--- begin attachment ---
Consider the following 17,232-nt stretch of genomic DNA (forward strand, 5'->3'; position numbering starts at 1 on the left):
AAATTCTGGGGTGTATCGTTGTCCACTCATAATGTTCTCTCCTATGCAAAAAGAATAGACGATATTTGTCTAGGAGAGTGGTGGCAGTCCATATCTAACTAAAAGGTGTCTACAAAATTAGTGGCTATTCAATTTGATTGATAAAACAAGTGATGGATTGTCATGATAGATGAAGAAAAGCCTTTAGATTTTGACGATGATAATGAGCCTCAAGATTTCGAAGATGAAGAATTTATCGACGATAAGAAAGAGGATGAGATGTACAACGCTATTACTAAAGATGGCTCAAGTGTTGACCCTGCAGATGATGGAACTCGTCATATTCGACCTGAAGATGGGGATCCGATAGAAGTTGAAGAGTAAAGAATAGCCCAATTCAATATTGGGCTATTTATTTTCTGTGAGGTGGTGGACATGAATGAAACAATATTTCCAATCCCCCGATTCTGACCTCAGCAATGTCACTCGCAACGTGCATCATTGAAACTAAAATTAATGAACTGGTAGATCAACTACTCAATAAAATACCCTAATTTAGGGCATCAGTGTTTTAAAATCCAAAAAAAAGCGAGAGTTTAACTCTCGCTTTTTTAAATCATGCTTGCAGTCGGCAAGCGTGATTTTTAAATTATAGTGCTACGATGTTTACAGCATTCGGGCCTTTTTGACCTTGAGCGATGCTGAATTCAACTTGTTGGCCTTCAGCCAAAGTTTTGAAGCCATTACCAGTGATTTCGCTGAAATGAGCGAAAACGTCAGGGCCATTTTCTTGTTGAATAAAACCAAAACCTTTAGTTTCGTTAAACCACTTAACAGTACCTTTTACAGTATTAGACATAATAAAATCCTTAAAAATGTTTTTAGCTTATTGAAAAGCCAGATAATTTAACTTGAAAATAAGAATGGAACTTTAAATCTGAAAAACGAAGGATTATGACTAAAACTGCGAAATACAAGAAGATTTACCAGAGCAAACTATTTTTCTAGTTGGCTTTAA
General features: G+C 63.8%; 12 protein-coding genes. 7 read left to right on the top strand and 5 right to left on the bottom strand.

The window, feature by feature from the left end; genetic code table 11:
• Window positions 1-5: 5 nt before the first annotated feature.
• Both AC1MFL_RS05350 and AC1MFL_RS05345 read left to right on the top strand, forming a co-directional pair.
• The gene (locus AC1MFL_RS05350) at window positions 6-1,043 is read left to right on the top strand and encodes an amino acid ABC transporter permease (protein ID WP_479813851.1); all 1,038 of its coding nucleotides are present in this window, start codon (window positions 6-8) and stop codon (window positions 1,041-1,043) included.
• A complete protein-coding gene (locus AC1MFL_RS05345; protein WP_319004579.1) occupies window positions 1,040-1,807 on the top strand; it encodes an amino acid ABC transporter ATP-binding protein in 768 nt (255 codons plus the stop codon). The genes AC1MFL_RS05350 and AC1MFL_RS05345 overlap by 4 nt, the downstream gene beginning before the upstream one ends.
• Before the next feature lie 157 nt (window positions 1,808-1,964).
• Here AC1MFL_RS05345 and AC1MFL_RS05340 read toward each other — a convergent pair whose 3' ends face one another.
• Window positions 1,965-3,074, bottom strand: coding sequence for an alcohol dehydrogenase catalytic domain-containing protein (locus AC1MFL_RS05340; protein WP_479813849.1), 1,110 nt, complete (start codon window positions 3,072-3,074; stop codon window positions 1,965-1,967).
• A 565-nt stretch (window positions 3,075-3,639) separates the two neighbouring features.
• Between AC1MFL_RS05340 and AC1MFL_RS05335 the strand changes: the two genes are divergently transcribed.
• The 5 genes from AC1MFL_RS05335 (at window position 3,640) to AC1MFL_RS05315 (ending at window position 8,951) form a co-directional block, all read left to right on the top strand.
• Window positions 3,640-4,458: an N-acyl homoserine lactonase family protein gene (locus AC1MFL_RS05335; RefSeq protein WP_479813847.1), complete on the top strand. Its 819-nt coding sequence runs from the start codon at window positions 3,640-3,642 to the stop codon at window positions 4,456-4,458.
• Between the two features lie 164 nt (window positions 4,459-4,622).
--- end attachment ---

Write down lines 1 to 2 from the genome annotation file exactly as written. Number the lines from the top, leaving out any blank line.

Consider the following 17,232-nt stretch of genomic DNA (forward strand, 5'->3'; position numbering starts at 1 on the left):
AAATTCTGGGGTGTATCGTTGTCCACTCATAATGTTCTCTCCTATGCAAAAAGAATAGACGATATTTGTCTAGGAGAGTGGTGGCAGTCCATATCTAACTAAAAGGTGTCTACAAAATTAGTGGCTATTCAATTTGATTGATAAAACAAGTGATGGATTGTCATGATAGATGAAGAAAAGCCTTTAGATTTTGACGATGATAATGAGCCTCAAGATTTCGAAGATGAAGAATTTATCGACGATAAGAAAGAGGATGAGATGTACAACGCTATTACTAAAGATGGCTCAAGTGTTGACCCTGCAGATGATGGAACTCGTCATATTCGACCTGAAGATGGGGATCCGATAGAAGTTGAAGAGTAAAGAATAGCCCAATTCAATATTGGGCTATTTATTTTCTGTGAGGTGGTGGACATGAATGAAACAATATTTCCAATCCCCCGATTCTGACCTCAGCAATGTCACTCGCAACGTGCATCATTGAAACTAAAATTAATGAACTGGTAGATCAACTACTCAATAAAATACCCTAATTTAGGGCATCAGTGTTTTAAAATCCAAAAAAAAGCGAGAGTTTAACTCTCGCTTTTTTAAATCATGCTTGCAGTCGGCAAGCGTGATTTTTAAATTATAGTGCTACGATGTTTACAGCATTCGGGCCTTTTTGACCTTGAGCGATGCTGAATTCAACTTGTTGGCCTTCAGCCAAAGTTTTGAAGCCATTACCAGTGATTTCGCTGAAATGAGCGAAAACGTCAGGGCCATTTTCTTGTTGAATAAAACCAAAACCTTTAGTTTCGTTAAACCACTTAACAGTACCTTTTACAGTATTAGACATAATAAAATCCTTAAAAATGTTTTTAGCTTATTGAAAAGCCAGATAATTTAACTTGAAAATAAGAATGGAACTTTAAATCTGAAAAACGAAGGATTATGACTAAAACTGCGAAATACAAGAAGATTTACCAGAGCAAACTATTTTTCTAGTTGGCTTTAA